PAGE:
Aside from the tragic nature of the event of Kayin killing his brother Hevel, there is a great deal of ambiguity as to what took place before the murder. The Torah says Perek 4, pasuk Chet:
וַיֹּאמֶר קַיִן, אֶל-הֶבֶל אָחִיו; וַיְהִי בִּהְיוֹתָם בַּשָּׂדֶה, וַיָּקָם קַיִן אֶל-הֶבֶל אָחִיו וַיַּהַרְגֵהוּ
"Kayin said to his brother Hevel. And when they were in the field, Kayin rose against his brother Hevel and killed him." We understand that Kayin spoke to his brother, but there was no account of what he said to Hevel.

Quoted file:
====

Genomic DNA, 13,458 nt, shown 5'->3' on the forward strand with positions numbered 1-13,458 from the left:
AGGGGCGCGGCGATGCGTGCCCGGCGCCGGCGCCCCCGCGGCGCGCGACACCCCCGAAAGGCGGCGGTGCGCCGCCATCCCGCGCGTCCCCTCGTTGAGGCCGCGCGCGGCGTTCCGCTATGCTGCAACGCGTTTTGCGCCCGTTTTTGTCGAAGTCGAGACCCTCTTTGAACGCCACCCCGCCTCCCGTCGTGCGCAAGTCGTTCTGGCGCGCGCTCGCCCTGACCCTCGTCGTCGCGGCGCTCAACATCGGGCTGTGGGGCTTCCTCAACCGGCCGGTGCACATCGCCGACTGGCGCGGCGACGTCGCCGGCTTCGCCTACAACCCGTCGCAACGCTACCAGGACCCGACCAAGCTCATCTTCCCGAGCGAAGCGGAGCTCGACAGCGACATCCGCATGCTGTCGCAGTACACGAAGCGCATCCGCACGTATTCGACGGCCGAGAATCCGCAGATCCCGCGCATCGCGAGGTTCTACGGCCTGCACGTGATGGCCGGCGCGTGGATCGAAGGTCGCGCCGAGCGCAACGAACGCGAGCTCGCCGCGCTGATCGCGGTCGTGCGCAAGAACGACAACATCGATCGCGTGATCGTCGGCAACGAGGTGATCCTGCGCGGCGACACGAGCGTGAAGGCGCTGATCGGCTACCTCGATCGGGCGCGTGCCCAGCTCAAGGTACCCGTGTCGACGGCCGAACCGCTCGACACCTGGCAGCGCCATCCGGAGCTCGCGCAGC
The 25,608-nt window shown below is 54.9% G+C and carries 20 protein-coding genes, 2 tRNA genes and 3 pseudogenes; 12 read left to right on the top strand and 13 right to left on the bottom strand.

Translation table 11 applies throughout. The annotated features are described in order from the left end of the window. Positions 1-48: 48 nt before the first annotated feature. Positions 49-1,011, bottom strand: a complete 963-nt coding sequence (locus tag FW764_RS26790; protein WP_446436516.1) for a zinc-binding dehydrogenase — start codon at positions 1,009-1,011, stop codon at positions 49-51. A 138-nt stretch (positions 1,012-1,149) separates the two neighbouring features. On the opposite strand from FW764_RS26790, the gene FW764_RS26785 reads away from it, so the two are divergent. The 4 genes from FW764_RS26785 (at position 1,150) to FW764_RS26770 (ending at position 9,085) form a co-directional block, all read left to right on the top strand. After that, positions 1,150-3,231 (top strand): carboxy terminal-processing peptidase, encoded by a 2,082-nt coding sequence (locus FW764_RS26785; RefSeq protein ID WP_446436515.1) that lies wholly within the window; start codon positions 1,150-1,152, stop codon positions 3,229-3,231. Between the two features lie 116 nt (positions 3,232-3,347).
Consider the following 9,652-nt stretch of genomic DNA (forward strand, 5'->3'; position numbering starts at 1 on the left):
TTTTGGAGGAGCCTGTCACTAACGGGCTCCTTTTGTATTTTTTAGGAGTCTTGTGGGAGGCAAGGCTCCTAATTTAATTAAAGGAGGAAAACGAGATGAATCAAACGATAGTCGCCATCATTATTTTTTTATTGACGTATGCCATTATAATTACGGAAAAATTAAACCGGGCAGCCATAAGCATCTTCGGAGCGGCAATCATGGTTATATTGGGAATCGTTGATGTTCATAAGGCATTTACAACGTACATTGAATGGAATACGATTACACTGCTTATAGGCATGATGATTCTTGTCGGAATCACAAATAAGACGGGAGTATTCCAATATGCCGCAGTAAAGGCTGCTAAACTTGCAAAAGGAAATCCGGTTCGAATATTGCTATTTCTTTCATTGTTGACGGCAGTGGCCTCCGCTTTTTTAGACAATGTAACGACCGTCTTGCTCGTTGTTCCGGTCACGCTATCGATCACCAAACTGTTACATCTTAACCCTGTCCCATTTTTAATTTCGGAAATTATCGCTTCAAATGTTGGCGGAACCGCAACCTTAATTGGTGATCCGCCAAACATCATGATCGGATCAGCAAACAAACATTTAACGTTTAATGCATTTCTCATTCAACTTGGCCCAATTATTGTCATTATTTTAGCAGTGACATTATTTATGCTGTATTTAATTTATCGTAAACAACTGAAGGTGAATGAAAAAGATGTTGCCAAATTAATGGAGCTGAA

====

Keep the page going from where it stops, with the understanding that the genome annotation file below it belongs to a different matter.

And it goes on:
Chazal in Braishit Rabah, 22:16 quotes three different opinions as to what Kayin said to Hevel. In each case, there was an argument which led to Kayin killing Hevel. Whether they argued over the division of the earth's possessions (one receiving movable objects and the other acquiring land and property), or in whose property the Beit HaMikdash would be built or if they fought over their sister, these three opinions depict the genesis of fighting and war: People fight over land and property, religion and passion. Yet, the Torah does not mention what the real reason was, because, perhaps, it is irrelevant. No matter what caused Kayin's violent outrage and murderous act, it can never justify such a horrific outcome - the killing of another. Kayin's allowing envy or ego to overtake a valued life - a creation in the image of God was his failure. All too often, when family, friends and community members fight with one another, there is a risk of something we deeply value much more will be sacrificed for the sake of proving ourselves right or feeling heard. Perhaps that explains Kayin’s punishment was “na va-nad tiheyeh ba-aretz” – he would forever be a wanderer, incapable of permanent settlement in one place. When a person insists on procuring what he or she thinks is coming to him or her no matter what the cost and protest even the smallest injustices, it will be difficult to feel grounded and stable. If we go to war for every negative remark or feeling that someone is taking what is rightly ours, becoming territorial, we will find ourselves in a state of “na va-nad tiheyeh ba-aretz,” of constant struggle for what we feel we need but do not have. Embedded in the early stories of humanity, is one of a person who needs to accept his reality even when it did not meet with his expectations. If we would like to be content in our lives and experience stability, then we must recognize that life provides us with adversity and push back. Without that awareness, we will experience life through the struggle of "na va nad", chasing a reality of perfection in life which will never be.